Sent: Thursday, January 18, 2007 9:15 AM
To: [login to unmask email]
Subject: Re: [DB2-L] [Maybe Spam] [DB2-L] OS/390 offsite disk
mirroring/recovery






Hey Steve,

Your timing is perfect - I spent the first two days this week at one of
our regular DR tests, and mirroring is exactly what we do. The first
day was spent re-proving our backup DR method (using BMC's Recovery
Manager) still works in case PPRC goes AWOL - it does. The 2nd day was
basically an hour or so waiting for the Sysprogs to bring up the LPAR at
our snap point, DB2 subsystems included, and having a quick butchers at
our subsystems to make sure they were fine (they were), followed by
several hours of sitting around waiting for someone to notice something
that didn't work - they didn't.

DR for us now is a piece of cake. The hard work is done by our DASD and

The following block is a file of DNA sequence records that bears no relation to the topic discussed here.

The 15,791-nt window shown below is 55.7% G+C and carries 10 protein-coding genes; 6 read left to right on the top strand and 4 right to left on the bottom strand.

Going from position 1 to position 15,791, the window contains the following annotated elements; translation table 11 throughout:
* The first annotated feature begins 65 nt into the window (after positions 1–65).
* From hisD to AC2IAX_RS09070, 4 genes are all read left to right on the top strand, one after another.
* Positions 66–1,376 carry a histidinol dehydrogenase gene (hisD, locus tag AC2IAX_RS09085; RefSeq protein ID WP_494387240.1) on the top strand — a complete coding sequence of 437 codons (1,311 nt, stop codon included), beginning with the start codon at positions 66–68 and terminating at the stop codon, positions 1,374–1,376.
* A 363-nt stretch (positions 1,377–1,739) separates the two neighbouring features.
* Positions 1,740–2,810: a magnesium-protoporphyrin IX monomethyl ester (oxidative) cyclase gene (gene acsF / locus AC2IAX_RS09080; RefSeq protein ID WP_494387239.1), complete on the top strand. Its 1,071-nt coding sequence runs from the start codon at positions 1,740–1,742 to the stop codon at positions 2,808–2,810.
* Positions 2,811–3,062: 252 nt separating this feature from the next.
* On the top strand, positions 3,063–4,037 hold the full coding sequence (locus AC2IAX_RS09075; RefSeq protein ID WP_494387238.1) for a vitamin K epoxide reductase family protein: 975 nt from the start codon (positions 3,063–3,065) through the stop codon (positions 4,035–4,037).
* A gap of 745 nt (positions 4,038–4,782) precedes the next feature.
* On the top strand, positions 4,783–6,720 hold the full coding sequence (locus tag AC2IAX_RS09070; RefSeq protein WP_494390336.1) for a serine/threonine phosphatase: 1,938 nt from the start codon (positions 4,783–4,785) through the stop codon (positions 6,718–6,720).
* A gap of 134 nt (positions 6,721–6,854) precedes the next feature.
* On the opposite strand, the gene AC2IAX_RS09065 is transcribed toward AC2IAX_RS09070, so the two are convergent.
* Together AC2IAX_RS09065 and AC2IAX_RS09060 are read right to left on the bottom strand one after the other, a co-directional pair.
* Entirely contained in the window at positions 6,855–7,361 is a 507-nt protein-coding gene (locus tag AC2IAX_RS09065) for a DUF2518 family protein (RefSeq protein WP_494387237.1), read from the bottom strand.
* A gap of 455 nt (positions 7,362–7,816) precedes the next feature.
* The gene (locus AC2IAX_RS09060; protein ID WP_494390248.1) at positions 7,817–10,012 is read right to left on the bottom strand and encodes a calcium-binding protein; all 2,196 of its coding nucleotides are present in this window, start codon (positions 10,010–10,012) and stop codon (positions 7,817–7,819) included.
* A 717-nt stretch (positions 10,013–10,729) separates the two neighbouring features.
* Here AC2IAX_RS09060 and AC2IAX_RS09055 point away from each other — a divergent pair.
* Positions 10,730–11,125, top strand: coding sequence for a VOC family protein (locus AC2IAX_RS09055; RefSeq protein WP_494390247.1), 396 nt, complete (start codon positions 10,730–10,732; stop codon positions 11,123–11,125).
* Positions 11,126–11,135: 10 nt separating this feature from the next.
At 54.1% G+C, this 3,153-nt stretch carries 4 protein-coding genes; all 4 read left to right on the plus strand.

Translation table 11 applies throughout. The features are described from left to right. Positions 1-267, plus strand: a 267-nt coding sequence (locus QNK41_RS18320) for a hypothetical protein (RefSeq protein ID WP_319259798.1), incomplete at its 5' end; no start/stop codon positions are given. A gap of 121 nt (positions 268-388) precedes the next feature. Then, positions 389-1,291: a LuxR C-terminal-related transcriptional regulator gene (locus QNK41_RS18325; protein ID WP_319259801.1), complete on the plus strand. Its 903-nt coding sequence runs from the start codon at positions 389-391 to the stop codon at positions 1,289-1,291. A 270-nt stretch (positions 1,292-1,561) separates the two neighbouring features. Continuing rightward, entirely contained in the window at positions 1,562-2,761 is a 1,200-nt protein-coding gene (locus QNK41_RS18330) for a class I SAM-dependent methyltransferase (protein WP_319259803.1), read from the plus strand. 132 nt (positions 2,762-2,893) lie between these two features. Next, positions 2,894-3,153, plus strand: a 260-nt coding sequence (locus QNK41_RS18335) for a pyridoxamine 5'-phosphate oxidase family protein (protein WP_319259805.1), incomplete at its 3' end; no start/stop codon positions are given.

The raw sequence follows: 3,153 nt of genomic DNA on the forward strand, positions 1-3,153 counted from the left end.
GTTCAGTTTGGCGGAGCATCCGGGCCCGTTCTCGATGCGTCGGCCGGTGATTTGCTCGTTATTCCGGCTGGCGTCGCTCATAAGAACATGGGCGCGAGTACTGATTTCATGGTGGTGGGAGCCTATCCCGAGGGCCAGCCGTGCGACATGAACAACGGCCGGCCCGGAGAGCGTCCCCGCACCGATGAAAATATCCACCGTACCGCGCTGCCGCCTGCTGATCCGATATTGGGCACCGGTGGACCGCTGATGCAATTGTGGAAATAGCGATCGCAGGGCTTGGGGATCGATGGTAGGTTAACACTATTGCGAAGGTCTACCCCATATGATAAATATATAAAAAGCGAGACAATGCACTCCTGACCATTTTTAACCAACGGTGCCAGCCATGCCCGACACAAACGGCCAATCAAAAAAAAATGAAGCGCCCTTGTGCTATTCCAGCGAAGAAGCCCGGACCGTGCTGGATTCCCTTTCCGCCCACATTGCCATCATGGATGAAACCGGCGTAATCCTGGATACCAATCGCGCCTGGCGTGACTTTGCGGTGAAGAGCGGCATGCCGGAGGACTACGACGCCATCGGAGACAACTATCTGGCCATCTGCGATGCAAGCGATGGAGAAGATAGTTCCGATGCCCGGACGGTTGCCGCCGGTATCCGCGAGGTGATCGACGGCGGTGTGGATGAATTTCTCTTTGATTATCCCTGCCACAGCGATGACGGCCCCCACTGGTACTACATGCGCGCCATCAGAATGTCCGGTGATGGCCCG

Sysprog bods. We currently suspend the logs briefly while we take our
snaps, but it's not necessary and we'll stop doing that shortly.

Anyway, it works a treat. Mind you, our DR site is only 30 or so miles
away so we don't experience (I believe) any of the latency Eric
mentioned as a possibility. So, as always, YMMV I believe the
short-hand is.

Cheers,


Raymond Bell
Database Administrator
PS. The one hard bit we still face is synching up with all those
non-z/OS worlds - AS/400, NT. Makes me chuckle. Bless 'em; they'll
catch up one day...

-----Original Message-----
From: DB2 Data Base Discussion List [mailto:[login to unmask email] On
Behalf Of Steve Lamb
Sent: 18 January 2007 13:01
To: [login to unmask email]
Subject: [Maybe Spam] [DB2-L] OS/390 offsite disk mirroring/recovery

We need to come up with a proposal to be able to recover a DB2 system at
a second site. The disks would be mirrored - one set in the primary data
centre and the second set in a second centre a couple of hundred miles
away.
If the primary data centre goes down, then we will need to IPL a machine
at the second centre and recover the systems within a couple of hours.

Obviously there are quite a few complications in this - the MVS
catalogs, IMS, CICS and DB2 etc. Does anybody do anything similar and
what sort of tools/products do you use to do this?

Steve